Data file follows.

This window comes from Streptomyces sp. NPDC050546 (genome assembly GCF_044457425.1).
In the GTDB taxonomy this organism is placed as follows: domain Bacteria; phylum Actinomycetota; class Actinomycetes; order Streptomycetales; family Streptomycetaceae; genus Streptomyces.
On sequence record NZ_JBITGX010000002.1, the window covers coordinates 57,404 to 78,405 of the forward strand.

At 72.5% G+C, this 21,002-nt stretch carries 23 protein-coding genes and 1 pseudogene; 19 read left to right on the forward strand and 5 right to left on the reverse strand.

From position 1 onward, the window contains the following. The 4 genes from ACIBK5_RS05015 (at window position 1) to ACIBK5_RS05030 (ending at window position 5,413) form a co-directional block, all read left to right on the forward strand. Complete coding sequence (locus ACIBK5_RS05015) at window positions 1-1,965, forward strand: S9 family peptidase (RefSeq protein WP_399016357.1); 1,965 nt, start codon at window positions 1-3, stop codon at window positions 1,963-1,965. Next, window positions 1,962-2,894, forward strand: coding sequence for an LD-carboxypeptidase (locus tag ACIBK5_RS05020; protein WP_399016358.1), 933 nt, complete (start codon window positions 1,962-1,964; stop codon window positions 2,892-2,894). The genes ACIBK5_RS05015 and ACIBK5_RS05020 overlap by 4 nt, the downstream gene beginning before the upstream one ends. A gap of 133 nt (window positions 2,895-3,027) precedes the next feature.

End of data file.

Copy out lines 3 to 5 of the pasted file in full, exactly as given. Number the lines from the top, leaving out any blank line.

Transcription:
On sequence record NZ_JBITGX010000002.1, the window covers coordinates 57,404 to 78,405 of the forward strand.

At 72.5% G+C, this 21,002-nt stretch carries 23 protein-coding genes and 1 pseudogene; 19 read left to right on the forward strand and 5 right to left on the reverse strand.

From position 1 onward, the window contains the following. The 4 genes from ACIBK5_RS05015 (at window position 1) to ACIBK5_RS05030 (ending at window position 5,413) form a co-directional block, all read left to right on the forward strand. Complete coding sequence (locus ACIBK5_RS05015) at window positions 1-1,965, forward strand: S9 family peptidase (RefSeq protein WP_399016357.1); 1,965 nt, start codon at window positions 1-3, stop codon at window positions 1,963-1,965. Next, window positions 1,962-2,894, forward strand: coding sequence for an LD-carboxypeptidase (locus tag ACIBK5_RS05020; protein WP_399016358.1), 933 nt, complete (start codon window positions 1,962-1,964; stop codon window positions 2,892-2,894). The genes ACIBK5_RS05015 and ACIBK5_RS05020 overlap by 4 nt, the downstream gene beginning before the upstream one ends. A gap of 133 nt (window positions 2,895-3,027) precedes the next feature.